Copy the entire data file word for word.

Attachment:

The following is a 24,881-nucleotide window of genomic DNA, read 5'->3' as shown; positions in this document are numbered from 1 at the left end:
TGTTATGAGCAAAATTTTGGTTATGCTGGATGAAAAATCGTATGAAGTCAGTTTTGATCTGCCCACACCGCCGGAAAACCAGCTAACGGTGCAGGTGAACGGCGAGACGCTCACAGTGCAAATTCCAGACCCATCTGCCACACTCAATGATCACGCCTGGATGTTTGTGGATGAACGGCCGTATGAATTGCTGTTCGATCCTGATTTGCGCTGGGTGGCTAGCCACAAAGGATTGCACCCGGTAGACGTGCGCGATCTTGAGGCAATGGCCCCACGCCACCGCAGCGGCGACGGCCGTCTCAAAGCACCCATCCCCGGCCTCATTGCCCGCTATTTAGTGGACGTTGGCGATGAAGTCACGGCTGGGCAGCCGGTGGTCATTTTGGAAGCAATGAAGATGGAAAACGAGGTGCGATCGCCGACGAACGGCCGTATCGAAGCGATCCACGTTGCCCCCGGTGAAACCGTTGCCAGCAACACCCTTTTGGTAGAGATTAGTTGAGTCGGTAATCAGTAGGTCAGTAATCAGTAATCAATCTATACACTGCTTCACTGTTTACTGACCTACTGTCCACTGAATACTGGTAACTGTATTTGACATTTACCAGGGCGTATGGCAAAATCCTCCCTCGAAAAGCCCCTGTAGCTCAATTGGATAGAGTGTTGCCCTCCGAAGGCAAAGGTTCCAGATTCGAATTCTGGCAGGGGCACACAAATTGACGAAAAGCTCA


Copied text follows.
The following is a 24,881-nucleotide window of genomic DNA, read 5'->3' as shown; positions in this document are numbered from 1 at the left end:
TGTTATGAGCAAAATTTTGGTTATGCTGGATGAAAAATCGTATGAAGTCAGTTTTGATCTGCCCACACCGCCGGAAAACCAGCTAACGGTGCAGGTGAACGGCGAGACGCTCACAGTGCAAATTCCAGACCCATCTGCCACACTCAATGATCACGCCTGGATGTTTGTGGATGAACGGCCGTATGAATTGCTGTTCGATCCTGATTTGCGCTGGGTGGCTAGCCACAAAGGATTGCACCCGGTAGACGTGCGCGATCTTGAGGCAATGGCCCCACGCCACCGCAGCGGCGACGGCCGTCTCAAAGCACCCATCCCCGGCCTCATTGCCCGCTATTTAGTGGACGTTGGCGATGAAGTCACGGCTGGGCAGCCGGTGGTCATTTTGGAAGCAATGAAGATGGAAAACGAGGTGCGATCGCCGACGAACGGCCGTATCGAAGCGATCCACGTTGCCCCCGGTGAAACCGTTGCCAGCAACACCCTTTTGGTAGAGATTAGTTGAGTCGGTAATCAGTAGGTCAGTAATCAGTAATCAATCTATACACTGCTTCACTGTTTACTGACCTACTGTCCACTGAATACTGGTAACTGTATTTGACATTTACCAGGGCGTATGGCAAAATCCTCCCTCGAAAAGCCCCTGTAGCTCAATTGGATAGAGTGTTGCCCTCCGAAGGCAAAGGTTCCAGATTCGAATTCTGGCAGGGGCACACAAATTGACGAAAAGCTCA